Is Woefully Inadequate Financial Regulatory Legislation Ripping The Fig Leaf Off The Democratic Party?
Over the weekend I spent some time on the phone with a Capitol Hill staffer, a very depressed one. I'm a cheery, optimistic, cup half-full kind of guy-- and he even managed to get me depressed. The picture he painted of life working around a bunch of congressmen, their staffers and the lobbyists they love-- and we never even discussed Republicans at all-- is so ugly and unseemly that I can certainly see how it can quickly turn an idealistic young man into a nihilist... or Naderite. I sure hope he's wrong about some of this stuff.
One thing that shook me up was his supposition-- I think he said he isn't positive he's correct about this-- that getting mortgage lenders to renegotiate rates was primarily a kind of conspiracy between banksters, lobbyists and congressmen to wring a few more dollars out of consumers before their homes are foreclosed on. He felt strongly that members of Congress generally identified as among "the good guys" belong in prison. (If you're a conservative, don't get excited. If these Democrats belong in prison, their GOP counterparts would be getting the death penalty.)
And speaking of the death penalty, doesn't it look to you that the lobbyist industry-- I'm not talking about individual lobbyists, so don't get all in a huff-- as an industry should get the death penalty? I mean if there were no more corporate lobbyists would society be better off or worse off-- and by a lot or a little? And when it comes to Wall Street and banking, insurance and real estate... do these guys spend-- and quite effectively! $4,051,567,962 in lobbying since 1998 and another $1,395,315,634 in direct "donations" to federal candidates! As Durbin said, they own the Senate. As he didn't say, they own everything, including the Executive Branch and the Judicial Branch. If only I wasn't 100% positive the teabaggers weren't a fully-owned subsidiary of the Republican Party I'd be looking for a way to get us "small people" beyond the tribal divisiveness that allows the elites to continue lording it over us.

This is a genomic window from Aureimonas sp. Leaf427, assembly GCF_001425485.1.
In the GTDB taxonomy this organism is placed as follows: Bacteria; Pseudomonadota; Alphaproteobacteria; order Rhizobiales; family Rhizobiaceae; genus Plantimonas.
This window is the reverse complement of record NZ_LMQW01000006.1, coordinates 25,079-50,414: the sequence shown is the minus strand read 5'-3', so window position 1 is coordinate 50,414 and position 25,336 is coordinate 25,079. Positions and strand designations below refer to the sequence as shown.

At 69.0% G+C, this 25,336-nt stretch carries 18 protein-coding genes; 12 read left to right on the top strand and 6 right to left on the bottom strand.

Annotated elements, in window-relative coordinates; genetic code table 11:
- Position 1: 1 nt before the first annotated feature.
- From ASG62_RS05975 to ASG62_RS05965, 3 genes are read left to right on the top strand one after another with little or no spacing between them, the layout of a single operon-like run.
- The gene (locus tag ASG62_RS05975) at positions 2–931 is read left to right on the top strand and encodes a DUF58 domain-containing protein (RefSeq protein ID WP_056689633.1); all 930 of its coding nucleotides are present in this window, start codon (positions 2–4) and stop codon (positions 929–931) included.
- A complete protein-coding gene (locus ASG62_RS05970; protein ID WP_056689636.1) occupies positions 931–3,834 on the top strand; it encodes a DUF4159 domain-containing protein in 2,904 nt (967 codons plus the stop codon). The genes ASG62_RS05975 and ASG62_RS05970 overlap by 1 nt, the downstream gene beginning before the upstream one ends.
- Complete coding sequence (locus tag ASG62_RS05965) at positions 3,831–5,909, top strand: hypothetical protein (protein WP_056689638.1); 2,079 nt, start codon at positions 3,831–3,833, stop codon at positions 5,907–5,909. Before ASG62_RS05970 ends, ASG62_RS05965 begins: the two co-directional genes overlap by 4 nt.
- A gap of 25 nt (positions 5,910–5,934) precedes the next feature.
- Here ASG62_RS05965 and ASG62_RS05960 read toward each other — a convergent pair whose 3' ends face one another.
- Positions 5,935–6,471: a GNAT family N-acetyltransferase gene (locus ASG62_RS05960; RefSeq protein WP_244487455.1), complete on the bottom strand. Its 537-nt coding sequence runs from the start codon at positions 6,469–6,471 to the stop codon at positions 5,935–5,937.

Yesterday Rob Kall's analysis of the financial legislation coming up for a vote was another blow to any kind of ability to keep any kind of faith with the congressional Democrats. His premise, succinctly laid out in the first sentence is "We've been stabbed in the back again." And in case you missed the import: "We're screwed again. Obama and the democratic congress did it again-- created legislation that is labeled reform, but is so diluted it is worthless and won't prevent another financial meltdown." Monday's the Big Day. Can Obama and Democrats playing footsie with Wall Street actually make the Republicans look semi-plausible? Wall Street likes what Dodd and Frank are serving up-- stocks were up 3% Friday, what Kall interprets as a celebratory mood that the financial industry has escaped serious regulatory reform.
The Wall Street Journal expects that the legislation will be called the Dodd Frank bill.
Good!! Put their names on the bill. Make it clear who created the better-than-nothing, highly diluted, watered down, full of loopholes legislation. Dodd and Frank are sellouts who betrayed US consumers, betrayed the majority of their own constituents.